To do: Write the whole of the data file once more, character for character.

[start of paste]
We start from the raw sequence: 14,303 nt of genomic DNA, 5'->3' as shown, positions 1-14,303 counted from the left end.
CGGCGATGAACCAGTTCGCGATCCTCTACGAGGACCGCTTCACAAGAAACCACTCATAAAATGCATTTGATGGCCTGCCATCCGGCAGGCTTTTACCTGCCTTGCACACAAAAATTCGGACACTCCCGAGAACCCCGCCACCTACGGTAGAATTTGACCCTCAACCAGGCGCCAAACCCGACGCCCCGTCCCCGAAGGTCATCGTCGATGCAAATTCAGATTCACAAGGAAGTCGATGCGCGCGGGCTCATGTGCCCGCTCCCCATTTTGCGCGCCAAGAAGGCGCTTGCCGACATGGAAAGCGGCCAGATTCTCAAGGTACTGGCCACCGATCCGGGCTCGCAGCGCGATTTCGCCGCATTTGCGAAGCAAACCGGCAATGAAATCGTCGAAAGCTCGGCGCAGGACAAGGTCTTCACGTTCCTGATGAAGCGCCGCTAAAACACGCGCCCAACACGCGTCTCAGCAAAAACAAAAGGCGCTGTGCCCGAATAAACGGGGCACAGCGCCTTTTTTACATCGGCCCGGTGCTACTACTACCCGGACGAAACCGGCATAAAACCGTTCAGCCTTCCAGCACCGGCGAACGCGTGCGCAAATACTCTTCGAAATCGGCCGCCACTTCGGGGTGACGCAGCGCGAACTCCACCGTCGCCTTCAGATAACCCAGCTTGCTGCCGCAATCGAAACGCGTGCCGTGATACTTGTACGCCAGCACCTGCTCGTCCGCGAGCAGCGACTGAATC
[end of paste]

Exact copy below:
We start from the raw sequence: 14,303 nt of genomic DNA, 5'->3' as shown, positions 1-14,303 counted from the left end.
CGGCGATGAACCAGTTCGCGATCCTCTACGAGGACCGCTTCACAAGAAACCACTCATAAAATGCATTTGATGGCCTGCCATCCGGCAGGCTTTTACCTGCCTTGCACACAAAAATTCGGACACTCCCGAGAACCCCGCCACCTACGGTAGAATTTGACCCTCAACCAGGCGCCAAACCCGACGCCCCGTCCCCGAAGGTCATCGTCGATGCAAATTCAGATTCACAAGGAAGTCGATGCGCGCGGGCTCATGTGCCCGCTCCCCATTTTGCGCGCCAAGAAGGCGCTTGCCGACATGGAAAGCGGCCAGATTCTCAAGGTACTGGCCACCGATCCGGGCTCGCAGCGCGATTTCGCCGCATTTGCGAAGCAAACCGGCAATGAAATCGTCGAAAGCTCGGCGCAGGACAAGGTCTTCACGTTCCTGATGAAGCGCCGCTAAAACACGCGCCCAACACGCGTCTCAGCAAAAACAAAAGGCGCTGTGCCCGAATAAACGGGGCACAGCGCCTTTTTTACATCGGCCCGGTGCTACTACTACCCGGACGAAACCGGCATAAAACCGTTCAGCCTTCCAGCACCGGCGAACGCGTGCGCAAATACTCTTCGAAATCGGCCGCCACTTCGGGGTGACGCAGCGCGAACTCCACCGTCGCCTTCAGATAACCCAGCTTGCTGCCGCAATCGAAACGCGTGCCGTGATACTTGTACGCCAGCACCTGCTCGTCCGCGAGCAGCGACTGAATC